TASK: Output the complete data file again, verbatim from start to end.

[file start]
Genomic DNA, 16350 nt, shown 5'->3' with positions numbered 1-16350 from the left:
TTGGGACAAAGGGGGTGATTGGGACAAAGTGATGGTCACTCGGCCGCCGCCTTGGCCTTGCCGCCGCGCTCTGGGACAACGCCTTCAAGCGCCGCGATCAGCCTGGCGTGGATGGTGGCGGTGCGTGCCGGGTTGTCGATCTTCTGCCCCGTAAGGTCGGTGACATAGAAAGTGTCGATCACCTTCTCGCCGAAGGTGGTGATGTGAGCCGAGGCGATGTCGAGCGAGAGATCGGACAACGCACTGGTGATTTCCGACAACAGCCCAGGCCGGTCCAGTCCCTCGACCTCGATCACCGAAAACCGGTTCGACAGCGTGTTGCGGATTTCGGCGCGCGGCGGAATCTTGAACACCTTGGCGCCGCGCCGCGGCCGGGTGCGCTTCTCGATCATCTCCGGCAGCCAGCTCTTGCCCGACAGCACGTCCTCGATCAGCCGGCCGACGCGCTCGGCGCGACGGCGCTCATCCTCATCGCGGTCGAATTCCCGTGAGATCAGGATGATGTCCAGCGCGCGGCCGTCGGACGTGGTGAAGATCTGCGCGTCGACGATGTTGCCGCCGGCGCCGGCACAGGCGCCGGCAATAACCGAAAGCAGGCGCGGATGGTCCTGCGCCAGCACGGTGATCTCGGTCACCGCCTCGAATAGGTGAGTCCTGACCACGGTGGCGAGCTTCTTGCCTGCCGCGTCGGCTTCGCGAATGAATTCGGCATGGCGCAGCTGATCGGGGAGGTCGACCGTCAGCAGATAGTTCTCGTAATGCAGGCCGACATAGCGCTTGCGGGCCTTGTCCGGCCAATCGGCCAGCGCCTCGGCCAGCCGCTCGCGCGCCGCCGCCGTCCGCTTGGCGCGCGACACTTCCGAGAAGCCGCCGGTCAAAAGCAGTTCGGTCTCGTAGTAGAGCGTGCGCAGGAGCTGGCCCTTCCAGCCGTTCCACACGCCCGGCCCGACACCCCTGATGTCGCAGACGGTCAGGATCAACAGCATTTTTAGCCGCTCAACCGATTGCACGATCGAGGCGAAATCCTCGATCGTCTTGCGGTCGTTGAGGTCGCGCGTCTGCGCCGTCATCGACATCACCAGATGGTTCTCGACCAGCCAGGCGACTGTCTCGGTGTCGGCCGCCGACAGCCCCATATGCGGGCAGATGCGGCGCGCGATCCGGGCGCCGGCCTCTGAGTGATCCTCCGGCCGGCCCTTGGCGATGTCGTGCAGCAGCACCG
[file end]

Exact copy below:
Genomic DNA, 16350 nt, shown 5'->3' with positions numbered 1-16350 from the left:
TTGGGACAAAGGGGGTGATTGGGACAAAGTGATGGTCACTCGGCCGCCGCCTTGGCCTTGCCGCCGCGCTCTGGGACAACGCCTTCAAGCGCCGCGATCAGCCTGGCGTGGATGGTGGCGGTGCGTGCCGGGTTGTCGATCTTCTGCCCCGTAAGGTCGGTGACATAGAAAGTGTCGATCACCTTCTCGCCGAAGGTGGTGATGTGAGCCGAGGCGATGTCGAGCGAGAGATCGGACAACGCACTGGTGATTTCCGACAACAGCCCAGGCCGGTCCAGTCCCTCGACCTCGATCACCGAAAACCGGTTCGACAGCGTGTTGCGGATTTCGGCGCGCGGCGGAATCTTGAACACCTTGGCGCCGCGCCGCGGCCGGGTGCGCTTCTCGATCATCTCCGGCAGCCAGCTCTTGCCCGACAGCACGTCCTCGATCAGCCGGCCGACGCGCTCGGCGCGACGGCGCTCATCCTCATCGCGGTCGAATTCCCGTGAGATCAGGATGATGTCCAGCGCGCGGCCGTCGGACGTGGTGAAGATCTGCGCGTCGACGATGTTGCCGCCGGCGCCGGCACAGGCGCCGGCAATAACCGAAAGCAGGCGCGGATGGTCCTGCGCCAGCACGGTGATCTCGGTCACCGCCTCGAATAGGTGAGTCCTGACCACGGTGGCGAGCTTCTTGCCTGCCGCGTCGGCTTCGCGAATGAATTCGGCATGGCGCAGCTGATCGGGGAGGTCGACCGTCAGCAGATAGTTCTCGTAATGCAGGCCGACATAGCGCTTGCGGGCCTTGTCCGGCCAATCGGCCAGCGCCTCGGCCAGCCGCTCGCGCGCCGCCGCCGTCCGCTTGGCGCGCGACACTTCCGAGAAGCCGCCGGTCAAAAGCAGTTCGGTCTCGTAGTAGAGCGTGCGCAGGAGCTGGCCCTTCCAGCCGTTCCACACGCCCGGCCCGACACCCCTGATGTCGCAGACGGTCAGGATCAACAGCATTTTTAGCCGCTCAACCGATTGCACGATCGAGGCGAAATCCTCGATCGTCTTGCGGTCGTTGAGGTCGCGCGTCTGCGCCGTCATCGACATCACCAGATGGTTCTCGACCAGCCAGGCGACTGTCTCGGTGTCGGCCGCCGACAGCCCCATATGCGGGCAGATGCGGCGCGCGATCCGGGCGCCGGCCTCTGAGTGATCCTCCGGCCGGCCCTTGGCGATGTCGTGCAGCAGCACCG